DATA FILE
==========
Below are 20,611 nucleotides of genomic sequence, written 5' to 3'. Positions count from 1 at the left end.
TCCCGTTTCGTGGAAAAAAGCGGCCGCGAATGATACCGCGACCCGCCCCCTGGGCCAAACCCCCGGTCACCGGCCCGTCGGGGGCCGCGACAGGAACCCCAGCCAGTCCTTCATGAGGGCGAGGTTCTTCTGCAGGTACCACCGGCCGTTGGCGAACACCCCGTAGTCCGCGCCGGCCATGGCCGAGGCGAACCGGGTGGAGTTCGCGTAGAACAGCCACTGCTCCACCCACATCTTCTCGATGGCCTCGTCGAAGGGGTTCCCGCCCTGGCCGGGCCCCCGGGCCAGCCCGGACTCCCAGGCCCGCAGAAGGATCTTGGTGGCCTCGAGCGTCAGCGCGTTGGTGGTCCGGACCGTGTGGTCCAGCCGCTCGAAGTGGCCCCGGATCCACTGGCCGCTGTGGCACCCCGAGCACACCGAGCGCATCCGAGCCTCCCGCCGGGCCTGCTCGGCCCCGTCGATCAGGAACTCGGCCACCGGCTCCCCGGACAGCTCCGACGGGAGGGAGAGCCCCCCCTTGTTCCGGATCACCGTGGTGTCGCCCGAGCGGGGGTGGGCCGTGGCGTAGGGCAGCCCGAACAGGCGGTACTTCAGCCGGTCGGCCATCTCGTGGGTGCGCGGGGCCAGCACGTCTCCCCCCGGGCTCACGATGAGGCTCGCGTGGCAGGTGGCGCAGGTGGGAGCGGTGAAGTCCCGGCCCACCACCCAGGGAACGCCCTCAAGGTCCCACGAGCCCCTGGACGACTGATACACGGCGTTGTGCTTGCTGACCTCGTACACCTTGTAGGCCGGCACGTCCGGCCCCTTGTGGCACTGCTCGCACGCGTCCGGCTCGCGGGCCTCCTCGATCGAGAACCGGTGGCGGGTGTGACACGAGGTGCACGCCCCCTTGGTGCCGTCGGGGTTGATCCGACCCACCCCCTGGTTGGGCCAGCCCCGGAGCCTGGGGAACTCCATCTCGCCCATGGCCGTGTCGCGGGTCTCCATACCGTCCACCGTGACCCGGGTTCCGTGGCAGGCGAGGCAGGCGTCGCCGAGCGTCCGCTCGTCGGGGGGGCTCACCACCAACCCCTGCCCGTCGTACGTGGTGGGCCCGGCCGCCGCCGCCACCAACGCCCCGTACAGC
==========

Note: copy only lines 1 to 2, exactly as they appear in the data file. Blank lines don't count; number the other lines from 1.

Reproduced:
Below are 20,611 nucleotides of genomic sequence, written 5' to 3'. Positions count from 1 at the left end.
TCCCGTTTCGTGGAAAAAAGCGGCCGCGAATGATACCGCGACCCGCCCCCTGGGCCAAACCCCCGGTCACCGGCCCGTCGGGGGCCGCGACAGGAACCCCAGCCAGTCCTTCATGAGGGCGAGGTTCTTCTGCAGGTACCACCGGCCGTTGGCGAACACCCCGTAGTCCGCGCCGGCCATGGCCGAGGCGAACCGGGTGGAGTTCGCGTAGAACAGCCACTGCTCCACCCACATCTTCTCGATGGCCTCGTCGAAGGGGTTCCCGCCCTGGCCGGGCCCCCGGGCCAGCCCGGACTCCCAGGCCCGCAGAAGGATCTTGGTGGCCTCGAGCGTCAGCGCGTTGGTGGTCCGGACCGTGTGGTCCAGCCGCTCGAAGTGGCCCCGGATCCACTGGCCGCTGTGGCACCCCGAGCACACCGAGCGCATCCGAGCCTCCCGCCGGGCCTGCTCGGCCCCGTCGATCAGGAACTCGGCCACCGGCTCCCCGGACAGCTCCGACGGGAGGGAGAGCCCCCCCTTGTTCCGGATCACCGTGGTGTCGCCCGAGCGGGGGTGGGCCGTGGCGTAGGGCAGCCCGAACAGGCGGTACTTCAGCCGGTCGGCCATCTCGTGGGTGCGCGGGGCCAGCACGTCTCCCCCCGGGCTCACGATGAGGCTCGCGTGGCAGGTGGCGCAGGTGGGAGCGGTGAAGTCCCGGCCCACCACCCAGGGAACGCCCTCAAGGTCCCACGAGCCCCTGGACGACTGATACACGGCGTTGTGCTTGCTGACCTCGTACACCTTGTAGGCCGGCACGTCCGGCCCCTTGTGGCACTGCTCGCACGCGTCCGGCTCGCGGGCCTCCTCGATCGAGAACCGGTGGCGGGTGTGACACGAGGTGCACGCCCCCTTGGTGCCGTCGGGGTTGATCCGACCCACCCCCTGGTTGGGCCAGCCCCGGAGCCTGGGGAACTCCATCTCGCCCATGGCCGTGTCGCGGGTCTCCATACCGTCCACCGTGACCCGGGTTCCGTGGCAGGCGAGGCAGGCGTCGCCGAGCGTCCGCTCGTCGGGGGGGCTCACCACCAACCCCTGCCCGTCGTACGTGGTGGGCCCGGCCGCCGCCGCCACCAACGCCCCGTACAGC